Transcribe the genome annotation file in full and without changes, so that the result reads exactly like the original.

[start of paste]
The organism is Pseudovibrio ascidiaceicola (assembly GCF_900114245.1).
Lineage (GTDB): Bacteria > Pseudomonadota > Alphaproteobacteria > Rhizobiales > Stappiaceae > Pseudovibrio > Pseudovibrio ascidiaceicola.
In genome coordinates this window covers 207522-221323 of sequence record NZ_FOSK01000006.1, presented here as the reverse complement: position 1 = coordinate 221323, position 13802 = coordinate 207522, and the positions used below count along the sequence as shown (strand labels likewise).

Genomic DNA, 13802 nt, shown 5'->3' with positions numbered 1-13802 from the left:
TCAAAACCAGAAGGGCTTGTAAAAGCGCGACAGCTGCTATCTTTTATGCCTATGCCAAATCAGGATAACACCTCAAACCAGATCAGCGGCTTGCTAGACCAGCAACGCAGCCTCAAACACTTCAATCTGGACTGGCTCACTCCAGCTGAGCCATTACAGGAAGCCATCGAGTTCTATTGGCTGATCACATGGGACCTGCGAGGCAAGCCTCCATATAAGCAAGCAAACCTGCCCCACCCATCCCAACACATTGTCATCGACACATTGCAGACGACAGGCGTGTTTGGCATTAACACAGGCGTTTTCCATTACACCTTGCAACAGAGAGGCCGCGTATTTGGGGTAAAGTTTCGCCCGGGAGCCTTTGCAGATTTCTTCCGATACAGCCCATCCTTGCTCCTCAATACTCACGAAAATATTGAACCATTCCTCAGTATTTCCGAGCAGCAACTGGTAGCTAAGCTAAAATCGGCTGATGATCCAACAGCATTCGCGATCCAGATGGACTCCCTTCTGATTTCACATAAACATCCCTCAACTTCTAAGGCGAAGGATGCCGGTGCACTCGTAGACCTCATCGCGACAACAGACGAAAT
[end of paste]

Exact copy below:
The organism is Pseudovibrio ascidiaceicola (assembly GCF_900114245.1).
Lineage (GTDB): Bacteria > Pseudomonadota > Alphaproteobacteria > Rhizobiales > Stappiaceae > Pseudovibrio > Pseudovibrio ascidiaceicola.
In genome coordinates this window covers 207522-221323 of sequence record NZ_FOSK01000006.1, presented here as the reverse complement: position 1 = coordinate 221323, position 13802 = coordinate 207522, and the positions used below count along the sequence as shown (strand labels likewise).

Genomic DNA, 13802 nt, shown 5'->3' with positions numbered 1-13802 from the left:
TCAAAACCAGAAGGGCTTGTAAAAGCGCGACAGCTGCTATCTTTTATGCCTATGCCAAATCAGGATAACACCTCAAACCAGATCAGCGGCTTGCTAGACCAGCAACGCAGCCTCAAACACTTCAATCTGGACTGGCTCACTCCAGCTGAGCCATTACAGGAAGCCATCGAGTTCTATTGGCTGATCACATGGGACCTGCGAGGCAAGCCTCCATATAAGCAAGCAAACCTGCCCCACCCATCCCAACACATTGTCATCGACACATTGCAGACGACAGGCGTGTTTGGCATTAACACAGGCGTTTTCCATTACACCTTGCAACAGAGAGGCCGCGTATTTGGGGTAAAGTTTCGCCCGGGAGCCTTTGCAGATTTCTTCCGATACAGCCCATCCTTGCTCCTCAATACTCACGAAAATATTGAACCATTCCTCAGTATTTCCGAGCAGCAACTGGTAGCTAAGCTAAAATCGGCTGATGATCCAACAGCATTCGCGATCCAGATGGACTCCCTTCTGATTTCACATAAACATCCCTCAACTTCTAAGGCGAAGGATGCCGGTGCACTCGTAGACCTCATCGCGACAACAGACGAAAT